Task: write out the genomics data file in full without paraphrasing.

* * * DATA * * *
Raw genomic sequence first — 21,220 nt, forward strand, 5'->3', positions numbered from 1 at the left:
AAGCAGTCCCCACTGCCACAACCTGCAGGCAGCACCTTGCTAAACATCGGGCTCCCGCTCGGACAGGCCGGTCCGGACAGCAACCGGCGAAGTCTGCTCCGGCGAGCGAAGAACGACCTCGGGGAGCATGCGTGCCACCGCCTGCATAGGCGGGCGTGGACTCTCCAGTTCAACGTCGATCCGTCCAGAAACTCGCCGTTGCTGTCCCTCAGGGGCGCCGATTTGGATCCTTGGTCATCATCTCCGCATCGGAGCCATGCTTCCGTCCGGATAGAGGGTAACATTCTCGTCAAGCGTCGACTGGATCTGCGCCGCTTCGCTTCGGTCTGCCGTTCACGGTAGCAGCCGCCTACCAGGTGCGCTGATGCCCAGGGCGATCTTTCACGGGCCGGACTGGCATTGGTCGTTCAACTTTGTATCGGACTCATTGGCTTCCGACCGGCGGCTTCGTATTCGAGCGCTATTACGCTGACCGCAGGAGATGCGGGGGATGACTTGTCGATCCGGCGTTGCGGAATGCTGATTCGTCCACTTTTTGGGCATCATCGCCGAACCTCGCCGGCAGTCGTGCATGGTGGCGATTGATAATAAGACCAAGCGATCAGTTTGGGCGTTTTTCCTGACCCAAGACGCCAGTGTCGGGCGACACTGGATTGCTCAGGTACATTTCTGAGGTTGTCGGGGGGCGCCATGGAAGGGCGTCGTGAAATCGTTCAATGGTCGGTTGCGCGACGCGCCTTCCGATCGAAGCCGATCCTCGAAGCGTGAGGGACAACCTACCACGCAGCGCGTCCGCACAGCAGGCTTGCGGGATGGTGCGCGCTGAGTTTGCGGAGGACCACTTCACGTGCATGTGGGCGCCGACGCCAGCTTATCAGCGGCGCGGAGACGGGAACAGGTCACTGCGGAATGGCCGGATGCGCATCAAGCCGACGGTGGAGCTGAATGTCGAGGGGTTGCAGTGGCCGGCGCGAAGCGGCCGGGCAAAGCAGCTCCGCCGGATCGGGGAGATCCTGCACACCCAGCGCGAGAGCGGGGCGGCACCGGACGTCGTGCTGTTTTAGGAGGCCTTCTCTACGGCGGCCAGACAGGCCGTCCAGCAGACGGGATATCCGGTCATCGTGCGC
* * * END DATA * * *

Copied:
Raw genomic sequence first — 21,220 nt, forward strand, 5'->3', positions numbered from 1 at the left:
AAGCAGTCCCCACTGCCACAACCTGCAGGCAGCACCTTGCTAAACATCGGGCTCCCGCTCGGACAGGCCGGTCCGGACAGCAACCGGCGAAGTCTGCTCCGGCGAGCGAAGAACGACCTCGGGGAGCATGCGTGCCACCGCCTGCATAGGCGGGCGTGGACTCTCCAGTTCAACGTCGATCCGTCCAGAAACTCGCCGTTGCTGTCCCTCAGGGGCGCCGATTTGGATCCTTGGTCATCATCTCCGCATCGGAGCCATGCTTCCGTCCGGATAGAGGGTAACATTCTCGTCAAGCGTCGACTGGATCTGCGCCGCTTCGCTTCGGTCTGCCGTTCACGGTAGCAGCCGCCTACCAGGTGCGCTGATGCCCAGGGCGATCTTTCACGGGCCGGACTGGCATTGGTCGTTCAACTTTGTATCGGACTCATTGGCTTCCGACCGGCGGCTTCGTATTCGAGCGCTATTACGCTGACCGCAGGAGATGCGGGGGATGACTTGTCGATCCGGCGTTGCGGAATGCTGATTCGTCCACTTTTTGGGCATCATCGCCGAACCTCGCCGGCAGTCGTGCATGGTGGCGATTGATAATAAGACCAAGCGATCAGTTTGGGCGTTTTTCCTGACCCAAGACGCCAGTGTCGGGCGACACTGGATTGCTCAGGTACATTTCTGAGGTTGTCGGGGGGCGCCATGGAAGGGCGTCGTGAAATCGTTCAATGGTCGGTTGCGCGACGCGCCTTCCGATCGAAGCCGATCCTCGAAGCGTGAGGGACAACCTACCACGCAGCGCGTCCGCACAGCAGGCTTGCGGGATGGTGCGCGCTGAGTTTGCGGAGGACCACTTCACGTGCATGTGGGCGCCGACGCCAGCTTATCAGCGGCGCGGAGACGGGAACAGGTCACTGCGGAATGGCCGGATGCGCATCAAGCCGACGGTGGAGCTGAATGTCGAGGGGTTGCAGTGGCCGGCGCGAAGCGGCCGGGCAAAGCAGCTCCGCCGGATCGGGGAGATCCTGCACACCCAGCGCGAGAGCGGGGCGGCACCGGACGTCGTGCTGTTTTAGGAGGCCTTCTCTACGGCGGCCAGACAGGCCGTCCAGCAGACGGGATATCCGGTCATCGTGCGC